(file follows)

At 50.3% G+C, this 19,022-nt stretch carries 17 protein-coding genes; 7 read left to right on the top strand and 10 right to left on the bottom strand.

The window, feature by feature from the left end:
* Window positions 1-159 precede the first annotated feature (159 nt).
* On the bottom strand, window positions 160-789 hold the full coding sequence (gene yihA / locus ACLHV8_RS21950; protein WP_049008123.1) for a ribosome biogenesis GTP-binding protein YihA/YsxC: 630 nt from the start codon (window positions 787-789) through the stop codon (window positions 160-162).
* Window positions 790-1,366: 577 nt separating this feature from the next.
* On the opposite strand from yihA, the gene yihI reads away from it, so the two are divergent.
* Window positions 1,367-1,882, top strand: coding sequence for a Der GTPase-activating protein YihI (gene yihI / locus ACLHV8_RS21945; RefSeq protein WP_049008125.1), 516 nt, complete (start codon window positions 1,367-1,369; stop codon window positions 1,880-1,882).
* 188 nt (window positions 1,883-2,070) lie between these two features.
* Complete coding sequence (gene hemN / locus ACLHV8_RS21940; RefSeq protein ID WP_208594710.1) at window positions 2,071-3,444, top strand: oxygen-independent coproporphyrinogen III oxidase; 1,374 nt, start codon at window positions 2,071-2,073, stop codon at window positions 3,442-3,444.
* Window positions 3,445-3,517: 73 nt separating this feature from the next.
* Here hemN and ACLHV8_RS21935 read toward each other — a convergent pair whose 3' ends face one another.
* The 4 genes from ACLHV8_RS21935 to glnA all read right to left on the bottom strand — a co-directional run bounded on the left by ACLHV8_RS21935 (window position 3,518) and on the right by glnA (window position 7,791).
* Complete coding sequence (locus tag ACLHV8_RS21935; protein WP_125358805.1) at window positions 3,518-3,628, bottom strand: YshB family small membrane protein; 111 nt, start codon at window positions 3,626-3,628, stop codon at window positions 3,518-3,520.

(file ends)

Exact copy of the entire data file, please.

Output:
At 50.3% G+C, this 19,022-nt stretch carries 17 protein-coding genes; 7 read left to right on the top strand and 10 right to left on the bottom strand.

The window, feature by feature from the left end:
* Window positions 1-159 precede the first annotated feature (159 nt).
* On the bottom strand, window positions 160-789 hold the full coding sequence (gene yihA / locus ACLHV8_RS21950; protein WP_049008123.1) for a ribosome biogenesis GTP-binding protein YihA/YsxC: 630 nt from the start codon (window positions 787-789) through the stop codon (window positions 160-162).
* Window positions 790-1,366: 577 nt separating this feature from the next.
* On the opposite strand from yihA, the gene yihI reads away from it, so the two are divergent.
* Window positions 1,367-1,882, top strand: coding sequence for a Der GTPase-activating protein YihI (gene yihI / locus ACLHV8_RS21945; RefSeq protein WP_049008125.1), 516 nt, complete (start codon window positions 1,367-1,369; stop codon window positions 1,880-1,882).
* 188 nt (window positions 1,883-2,070) lie between these two features.
* Complete coding sequence (gene hemN / locus ACLHV8_RS21940; RefSeq protein ID WP_208594710.1) at window positions 2,071-3,444, top strand: oxygen-independent coproporphyrinogen III oxidase; 1,374 nt, start codon at window positions 2,071-2,073, stop codon at window positions 3,442-3,444.
* Window positions 3,445-3,517: 73 nt separating this feature from the next.
* Here hemN and ACLHV8_RS21935 read toward each other — a convergent pair whose 3' ends face one another.
* The 4 genes from ACLHV8_RS21935 to glnA all read right to left on the bottom strand — a co-directional run bounded on the left by ACLHV8_RS21935 (window position 3,518) and on the right by glnA (window position 7,791).
* Complete coding sequence (locus tag ACLHV8_RS21935; protein WP_125358805.1) at window positions 3,518-3,628, bottom strand: YshB family small membrane protein; 111 nt, start codon at window positions 3,626-3,628, stop codon at window positions 3,518-3,520.